Disordered eating and eating disorders can affect anyone, regardless of gender identity, race, age, socioeconomic status, body size, or other identities.
They can be caused by any combination of biological, social, cultural, and environmental factors — not just by exposure to diet culture.
Feel empowered to talk with a qualified healthcare professional, such as a registered dietitian, if you’re struggling.
You can also chat, call, or text anonymously with trained volunteers at the National Eating Disorders Association helpline for free or explore the organization’s free and low cost resources.
That’s where Way Health hopes to come in, according to Cara Harbstreet, MS, RD, LD. She’s an advisory partner for the app and a non-diet dietitian based in Kansas City.
“We’ve really been educated on this idea that health is synonymous with thinness,” Harbstreet told Healthline. “That dieting cycle is so harmful just from a physical standpoint and the toll it takes on your body, as well as the mental and emotional well-being and the impact that it has on your soul and relationships and identity.”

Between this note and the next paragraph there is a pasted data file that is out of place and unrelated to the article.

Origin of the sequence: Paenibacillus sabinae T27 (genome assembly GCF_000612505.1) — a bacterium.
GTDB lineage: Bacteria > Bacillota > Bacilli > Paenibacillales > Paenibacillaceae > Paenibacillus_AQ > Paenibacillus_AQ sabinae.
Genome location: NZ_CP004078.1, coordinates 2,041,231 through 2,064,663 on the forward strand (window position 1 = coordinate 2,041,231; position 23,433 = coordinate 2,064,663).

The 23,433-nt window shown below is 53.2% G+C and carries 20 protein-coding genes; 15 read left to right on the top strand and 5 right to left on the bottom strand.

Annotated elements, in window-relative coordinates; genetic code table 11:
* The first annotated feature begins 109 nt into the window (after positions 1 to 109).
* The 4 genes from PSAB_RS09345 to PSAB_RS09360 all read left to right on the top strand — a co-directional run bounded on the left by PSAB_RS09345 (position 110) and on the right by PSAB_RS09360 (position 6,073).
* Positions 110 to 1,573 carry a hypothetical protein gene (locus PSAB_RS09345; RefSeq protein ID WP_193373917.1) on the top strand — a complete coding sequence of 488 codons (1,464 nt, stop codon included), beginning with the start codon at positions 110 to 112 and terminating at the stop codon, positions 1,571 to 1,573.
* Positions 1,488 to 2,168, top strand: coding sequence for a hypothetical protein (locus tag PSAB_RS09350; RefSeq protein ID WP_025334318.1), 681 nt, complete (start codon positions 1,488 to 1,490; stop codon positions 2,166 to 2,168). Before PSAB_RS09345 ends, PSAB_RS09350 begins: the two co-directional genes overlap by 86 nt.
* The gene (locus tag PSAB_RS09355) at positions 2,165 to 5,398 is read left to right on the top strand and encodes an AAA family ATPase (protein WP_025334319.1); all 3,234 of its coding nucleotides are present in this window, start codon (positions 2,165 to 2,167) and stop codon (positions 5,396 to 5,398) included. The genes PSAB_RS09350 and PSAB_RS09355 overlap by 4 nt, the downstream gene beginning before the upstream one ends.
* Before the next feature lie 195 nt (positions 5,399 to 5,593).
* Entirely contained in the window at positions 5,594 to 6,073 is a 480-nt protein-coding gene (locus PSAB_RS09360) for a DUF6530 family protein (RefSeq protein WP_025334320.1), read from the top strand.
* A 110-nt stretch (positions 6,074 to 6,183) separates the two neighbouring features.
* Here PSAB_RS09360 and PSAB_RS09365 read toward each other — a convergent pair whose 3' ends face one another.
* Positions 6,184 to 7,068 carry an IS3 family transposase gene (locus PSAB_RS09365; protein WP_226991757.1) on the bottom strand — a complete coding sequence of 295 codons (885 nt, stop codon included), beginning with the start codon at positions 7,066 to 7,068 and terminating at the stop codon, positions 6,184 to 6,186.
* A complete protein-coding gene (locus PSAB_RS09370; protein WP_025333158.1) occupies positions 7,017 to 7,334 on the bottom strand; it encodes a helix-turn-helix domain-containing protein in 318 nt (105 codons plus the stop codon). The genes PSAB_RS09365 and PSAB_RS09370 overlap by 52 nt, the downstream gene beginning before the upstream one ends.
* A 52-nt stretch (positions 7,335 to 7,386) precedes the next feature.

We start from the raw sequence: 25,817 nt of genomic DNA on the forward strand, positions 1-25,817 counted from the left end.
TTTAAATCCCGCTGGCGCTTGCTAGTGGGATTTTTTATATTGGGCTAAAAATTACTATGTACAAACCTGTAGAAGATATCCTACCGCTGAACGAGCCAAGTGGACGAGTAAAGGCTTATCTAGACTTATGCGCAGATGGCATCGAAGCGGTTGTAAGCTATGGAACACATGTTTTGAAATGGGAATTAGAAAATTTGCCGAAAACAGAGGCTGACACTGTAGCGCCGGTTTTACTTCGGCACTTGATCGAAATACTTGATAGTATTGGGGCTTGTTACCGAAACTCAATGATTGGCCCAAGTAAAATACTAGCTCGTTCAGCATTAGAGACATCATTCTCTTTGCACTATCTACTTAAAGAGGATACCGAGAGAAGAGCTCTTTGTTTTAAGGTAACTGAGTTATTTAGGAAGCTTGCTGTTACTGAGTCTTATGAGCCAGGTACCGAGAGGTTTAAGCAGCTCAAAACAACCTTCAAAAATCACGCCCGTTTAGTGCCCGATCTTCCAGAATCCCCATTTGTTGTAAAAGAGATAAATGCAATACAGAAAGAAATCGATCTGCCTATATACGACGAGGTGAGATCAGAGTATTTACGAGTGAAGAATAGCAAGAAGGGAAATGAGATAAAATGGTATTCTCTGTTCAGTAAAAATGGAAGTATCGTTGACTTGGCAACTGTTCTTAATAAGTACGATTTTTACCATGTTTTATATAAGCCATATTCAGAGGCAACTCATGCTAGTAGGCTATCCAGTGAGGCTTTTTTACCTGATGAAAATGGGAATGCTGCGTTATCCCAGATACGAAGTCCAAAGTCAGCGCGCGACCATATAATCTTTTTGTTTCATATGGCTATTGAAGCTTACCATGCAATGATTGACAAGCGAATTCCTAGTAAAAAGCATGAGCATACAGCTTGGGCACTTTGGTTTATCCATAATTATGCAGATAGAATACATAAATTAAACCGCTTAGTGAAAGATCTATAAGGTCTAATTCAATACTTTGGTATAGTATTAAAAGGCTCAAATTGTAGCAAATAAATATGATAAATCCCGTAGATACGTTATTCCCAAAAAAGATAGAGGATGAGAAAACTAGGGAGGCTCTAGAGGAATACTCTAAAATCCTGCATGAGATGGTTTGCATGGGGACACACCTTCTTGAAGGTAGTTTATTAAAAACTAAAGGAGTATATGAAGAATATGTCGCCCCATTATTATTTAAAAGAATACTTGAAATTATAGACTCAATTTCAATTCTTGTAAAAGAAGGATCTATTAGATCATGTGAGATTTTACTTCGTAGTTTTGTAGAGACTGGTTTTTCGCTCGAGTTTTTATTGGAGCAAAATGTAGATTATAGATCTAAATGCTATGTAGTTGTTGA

Harbstreet said that chronic dieting reduces eating to numbers rather than allowing it to be the intuitive and enjoyable experience it should be. Diets impede your ability to read your natural hunger and fullness cues and can cause you to emphasize thinness over health.
This prioritization of the aesthetics championed in our fatphobic society over individual needs is part of the reason dieting is linked to eating disorders — and people in larger bodies appear to be at higher risk of developing eating disorders (
The negative psychological effects of dieting and the lack of evidence that it provides long-term health benefits have even led some researchers to suggest that dieting does more harm than good (
Way hopes to challenge the cultural norms that celebrate dieting and applaud thinness. Instead of asking you to follow a specific dietary pattern or telling you how to feel about food, it suggests reflecting on how you feel when you eat in ways that feel authentic to you.